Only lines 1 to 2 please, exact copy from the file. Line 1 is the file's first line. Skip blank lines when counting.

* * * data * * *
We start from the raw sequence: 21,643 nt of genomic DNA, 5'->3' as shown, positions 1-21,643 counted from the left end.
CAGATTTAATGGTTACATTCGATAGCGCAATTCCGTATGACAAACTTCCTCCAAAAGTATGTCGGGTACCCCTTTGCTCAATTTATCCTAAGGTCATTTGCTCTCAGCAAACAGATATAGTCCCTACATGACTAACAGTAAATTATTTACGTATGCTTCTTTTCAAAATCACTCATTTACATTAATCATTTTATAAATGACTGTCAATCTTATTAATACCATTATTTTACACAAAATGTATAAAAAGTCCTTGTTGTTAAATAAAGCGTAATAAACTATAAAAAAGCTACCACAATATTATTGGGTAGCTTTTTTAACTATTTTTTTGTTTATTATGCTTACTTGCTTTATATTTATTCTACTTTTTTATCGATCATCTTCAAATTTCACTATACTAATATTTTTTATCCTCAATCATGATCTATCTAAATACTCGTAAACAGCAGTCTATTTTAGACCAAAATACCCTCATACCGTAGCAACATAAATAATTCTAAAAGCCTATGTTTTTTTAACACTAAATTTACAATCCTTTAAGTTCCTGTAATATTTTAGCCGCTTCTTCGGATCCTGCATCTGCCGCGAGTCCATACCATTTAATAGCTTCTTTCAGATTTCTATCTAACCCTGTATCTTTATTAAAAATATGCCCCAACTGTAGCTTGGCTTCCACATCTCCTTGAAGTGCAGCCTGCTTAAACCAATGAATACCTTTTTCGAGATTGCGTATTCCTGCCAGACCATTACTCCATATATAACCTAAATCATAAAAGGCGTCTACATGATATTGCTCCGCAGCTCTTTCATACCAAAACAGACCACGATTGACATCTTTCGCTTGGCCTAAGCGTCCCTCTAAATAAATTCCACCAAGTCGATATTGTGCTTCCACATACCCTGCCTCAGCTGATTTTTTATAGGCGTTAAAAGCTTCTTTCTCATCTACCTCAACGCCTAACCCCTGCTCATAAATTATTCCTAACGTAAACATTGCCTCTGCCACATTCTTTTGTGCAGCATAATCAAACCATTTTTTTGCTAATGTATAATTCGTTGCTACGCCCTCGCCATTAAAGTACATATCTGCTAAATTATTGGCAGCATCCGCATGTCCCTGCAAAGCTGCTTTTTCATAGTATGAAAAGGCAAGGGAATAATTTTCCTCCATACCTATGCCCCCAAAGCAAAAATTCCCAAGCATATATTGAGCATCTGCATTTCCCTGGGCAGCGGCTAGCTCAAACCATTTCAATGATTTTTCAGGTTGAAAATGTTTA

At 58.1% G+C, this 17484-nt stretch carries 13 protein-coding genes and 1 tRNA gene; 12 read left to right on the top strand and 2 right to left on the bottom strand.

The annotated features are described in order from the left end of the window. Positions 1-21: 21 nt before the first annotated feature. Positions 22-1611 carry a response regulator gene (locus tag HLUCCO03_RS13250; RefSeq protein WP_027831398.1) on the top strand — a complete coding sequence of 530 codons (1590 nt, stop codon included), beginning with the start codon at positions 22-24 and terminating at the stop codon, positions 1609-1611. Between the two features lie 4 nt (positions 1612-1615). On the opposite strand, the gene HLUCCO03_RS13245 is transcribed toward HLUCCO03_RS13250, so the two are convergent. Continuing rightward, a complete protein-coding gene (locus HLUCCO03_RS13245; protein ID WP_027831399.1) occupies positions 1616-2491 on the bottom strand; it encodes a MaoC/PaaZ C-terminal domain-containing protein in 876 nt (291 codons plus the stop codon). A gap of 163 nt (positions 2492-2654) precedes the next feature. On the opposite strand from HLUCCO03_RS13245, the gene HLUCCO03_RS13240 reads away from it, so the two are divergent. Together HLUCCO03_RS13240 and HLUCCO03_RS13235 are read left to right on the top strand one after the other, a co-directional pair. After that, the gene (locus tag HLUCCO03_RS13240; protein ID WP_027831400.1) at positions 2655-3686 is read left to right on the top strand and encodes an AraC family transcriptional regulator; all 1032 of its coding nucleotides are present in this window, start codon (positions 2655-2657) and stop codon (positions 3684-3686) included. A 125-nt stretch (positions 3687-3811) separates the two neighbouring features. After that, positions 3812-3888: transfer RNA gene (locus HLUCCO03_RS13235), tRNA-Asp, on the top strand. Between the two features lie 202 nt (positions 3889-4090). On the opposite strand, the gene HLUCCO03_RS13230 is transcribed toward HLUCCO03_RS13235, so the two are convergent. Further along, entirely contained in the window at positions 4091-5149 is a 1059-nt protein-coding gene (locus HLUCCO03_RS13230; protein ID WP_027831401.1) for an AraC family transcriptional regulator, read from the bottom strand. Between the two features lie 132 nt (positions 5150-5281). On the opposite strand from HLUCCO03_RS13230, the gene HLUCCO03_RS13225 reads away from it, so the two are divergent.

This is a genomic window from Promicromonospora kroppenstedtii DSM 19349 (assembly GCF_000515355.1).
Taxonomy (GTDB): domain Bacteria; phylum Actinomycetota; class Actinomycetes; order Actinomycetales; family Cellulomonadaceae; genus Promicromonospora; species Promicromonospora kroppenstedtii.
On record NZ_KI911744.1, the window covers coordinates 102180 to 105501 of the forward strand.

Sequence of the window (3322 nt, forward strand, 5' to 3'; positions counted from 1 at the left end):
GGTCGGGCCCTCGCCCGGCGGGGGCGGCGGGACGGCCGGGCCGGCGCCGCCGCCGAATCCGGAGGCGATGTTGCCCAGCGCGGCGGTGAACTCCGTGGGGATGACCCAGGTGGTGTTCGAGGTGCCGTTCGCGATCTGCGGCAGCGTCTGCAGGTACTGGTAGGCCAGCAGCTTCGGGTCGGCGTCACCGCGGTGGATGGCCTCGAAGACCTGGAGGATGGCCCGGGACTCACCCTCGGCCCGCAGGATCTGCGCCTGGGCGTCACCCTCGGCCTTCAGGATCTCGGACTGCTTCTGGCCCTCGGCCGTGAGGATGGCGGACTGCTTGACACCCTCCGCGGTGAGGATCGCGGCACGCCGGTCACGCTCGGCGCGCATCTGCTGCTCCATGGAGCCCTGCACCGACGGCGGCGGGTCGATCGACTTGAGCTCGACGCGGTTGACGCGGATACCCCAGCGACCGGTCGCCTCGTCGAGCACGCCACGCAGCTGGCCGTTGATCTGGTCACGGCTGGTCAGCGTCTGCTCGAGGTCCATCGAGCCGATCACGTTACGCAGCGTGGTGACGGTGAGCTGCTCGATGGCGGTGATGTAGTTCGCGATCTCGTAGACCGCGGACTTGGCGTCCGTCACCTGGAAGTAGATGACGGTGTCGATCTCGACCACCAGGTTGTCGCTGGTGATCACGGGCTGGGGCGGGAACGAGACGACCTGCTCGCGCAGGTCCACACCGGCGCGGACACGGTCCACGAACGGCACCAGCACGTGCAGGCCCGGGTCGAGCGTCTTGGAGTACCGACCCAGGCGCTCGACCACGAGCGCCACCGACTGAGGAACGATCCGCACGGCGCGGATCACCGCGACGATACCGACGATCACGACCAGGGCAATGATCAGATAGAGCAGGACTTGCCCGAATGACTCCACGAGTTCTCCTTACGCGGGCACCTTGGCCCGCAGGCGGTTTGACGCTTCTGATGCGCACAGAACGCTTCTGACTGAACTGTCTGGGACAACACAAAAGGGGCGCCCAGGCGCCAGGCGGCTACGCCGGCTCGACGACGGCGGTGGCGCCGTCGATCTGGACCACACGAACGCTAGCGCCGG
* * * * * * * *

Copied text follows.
We start from the raw sequence: 21,643 nt of genomic DNA, 5'->3' as shown, positions 1-21,643 counted from the left end.
CAGATTTAATGGTTACATTCGATAGCGCAATTCCGTATGACAAACTTCCTCCAAAAGTATGTCGGGTACCCCTTTGCTCAATTTATCCTAAGGTCATTTGCTCTCAGCAAACAGATATAGTCCCTACATGACTAACAGTAAATTATTTACGTATGCTTCTTTTCAAAATCACTCATTTACATTAATCATTTTATAAATGACTGTCAATCTTATTAATACCATTATTTTACACAAAATGTATAAAAAGTCCTTGTTGTTAAATAAAGCGTAATAAACTATAAAAAAGCTACCACAATATTATTGGGTAGCTTTTTTAACTATTTTTTTGTTTATTATGCTTACTTGCTTTATATTTATTCTACTTTTTTATCGATCATCTTCAAATTTCACTATACTAATATTTTTTATCCTCAATCATGATCTATCTAAATACTCGTAAACAGCAGTCTATTTTAGACCAAAATACCCTCATACCGTAGCAACATAAATAATTCTAAAAGCCTATGTTTTTTTAACACTAAATTTACAATCCTTTAAGTTCCTGTAATATTTTAGCCGCTTCTTCGGATCCTGCATCTGCCGCGAGTCCATACCATTTAATAGCTTCTTTCAGATTTCTATCTAACCCTGTATCTTTATTAAAAATATGCCCCAACTGTAGCTTGGCTTCCACATCTCCTTGAAGTGCAGCCTGCTTAAACCAATGAATACCTTTTTCGAGATTGCGTATTCCTGCCAGACCATTACTCCATATATAACCTAAATCATAAAAGGCGTCTACATGATATTGCTCCGCAGCTCTTTCATACCAAAACAGACCACGATTGACATCTTTCGCTTGGCCTAAGCGTCCCTCTAAATAAATTCCACCAAGTCGATATTGTGCTTCCACATACCCTGCCTCAGCTGATTTTTTATAGGCGTTAAAAGCTTCTTTCTCATCTACCTCAACGCCTAACCCCTGCTCATAAATTATTCCTAACGTAAACATTGCCTCTGCCACATTCTTTTGTGCAGCATAATCAAACCATTTTTTTGCTAATGTATAATTCGTTGCTACGCCCTCGCCATTAAAGTACATATCTGCTAAATTATTGGCAGCATCCGCATGTCCCTGCAAAGCTGCTTTTTCATAGTATGAAAAGGCAAGGGAATAATTTTCCTCCATACCTATGCCCCCAAAGCAAAAATTCCCAAGCATATATTGAGCATCTGCATTTCCCTGGGCAGCGGCTAGCTCAAACCATTTCAATGATTTTTCAGGTTGAAAATGTTTA